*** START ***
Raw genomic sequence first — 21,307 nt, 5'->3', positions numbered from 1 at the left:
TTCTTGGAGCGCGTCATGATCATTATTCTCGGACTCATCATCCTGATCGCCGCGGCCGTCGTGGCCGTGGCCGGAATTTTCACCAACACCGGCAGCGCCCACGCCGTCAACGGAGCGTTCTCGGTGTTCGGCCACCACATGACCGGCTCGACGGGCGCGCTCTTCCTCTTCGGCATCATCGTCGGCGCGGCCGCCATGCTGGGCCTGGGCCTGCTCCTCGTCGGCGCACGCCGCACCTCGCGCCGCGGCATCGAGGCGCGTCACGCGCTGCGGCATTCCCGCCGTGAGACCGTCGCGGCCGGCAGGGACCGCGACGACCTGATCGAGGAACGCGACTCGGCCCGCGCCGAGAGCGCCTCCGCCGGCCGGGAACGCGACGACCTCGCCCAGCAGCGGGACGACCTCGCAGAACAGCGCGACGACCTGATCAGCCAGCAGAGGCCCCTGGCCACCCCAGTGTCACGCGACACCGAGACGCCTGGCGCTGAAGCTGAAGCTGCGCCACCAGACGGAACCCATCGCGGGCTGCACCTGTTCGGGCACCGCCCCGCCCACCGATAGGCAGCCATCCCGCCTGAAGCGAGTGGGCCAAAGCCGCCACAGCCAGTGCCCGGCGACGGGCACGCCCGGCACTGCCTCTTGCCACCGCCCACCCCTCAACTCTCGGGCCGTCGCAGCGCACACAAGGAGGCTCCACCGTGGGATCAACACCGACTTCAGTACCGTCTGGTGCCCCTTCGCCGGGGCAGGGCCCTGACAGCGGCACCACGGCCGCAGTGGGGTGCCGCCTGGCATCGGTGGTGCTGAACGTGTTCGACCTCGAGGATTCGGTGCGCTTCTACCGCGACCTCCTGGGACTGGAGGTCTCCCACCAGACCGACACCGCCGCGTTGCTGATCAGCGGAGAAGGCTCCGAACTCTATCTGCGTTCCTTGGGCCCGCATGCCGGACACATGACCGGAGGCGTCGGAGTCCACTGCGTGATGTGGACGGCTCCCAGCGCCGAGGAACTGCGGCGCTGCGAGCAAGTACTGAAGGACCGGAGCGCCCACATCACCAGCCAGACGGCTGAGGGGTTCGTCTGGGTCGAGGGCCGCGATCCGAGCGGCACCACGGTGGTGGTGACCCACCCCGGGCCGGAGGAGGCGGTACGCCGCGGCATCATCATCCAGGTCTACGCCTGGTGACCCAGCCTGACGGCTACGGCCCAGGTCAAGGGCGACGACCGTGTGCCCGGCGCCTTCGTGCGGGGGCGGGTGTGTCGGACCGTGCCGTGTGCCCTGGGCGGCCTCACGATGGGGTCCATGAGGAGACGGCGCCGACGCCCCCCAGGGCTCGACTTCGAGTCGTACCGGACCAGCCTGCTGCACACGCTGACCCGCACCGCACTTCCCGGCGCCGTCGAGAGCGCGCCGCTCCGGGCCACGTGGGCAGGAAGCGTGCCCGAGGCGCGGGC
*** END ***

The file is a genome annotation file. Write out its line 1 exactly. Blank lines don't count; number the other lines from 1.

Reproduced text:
Raw genomic sequence first — 21,307 nt, 5'->3', positions numbered from 1 at the left: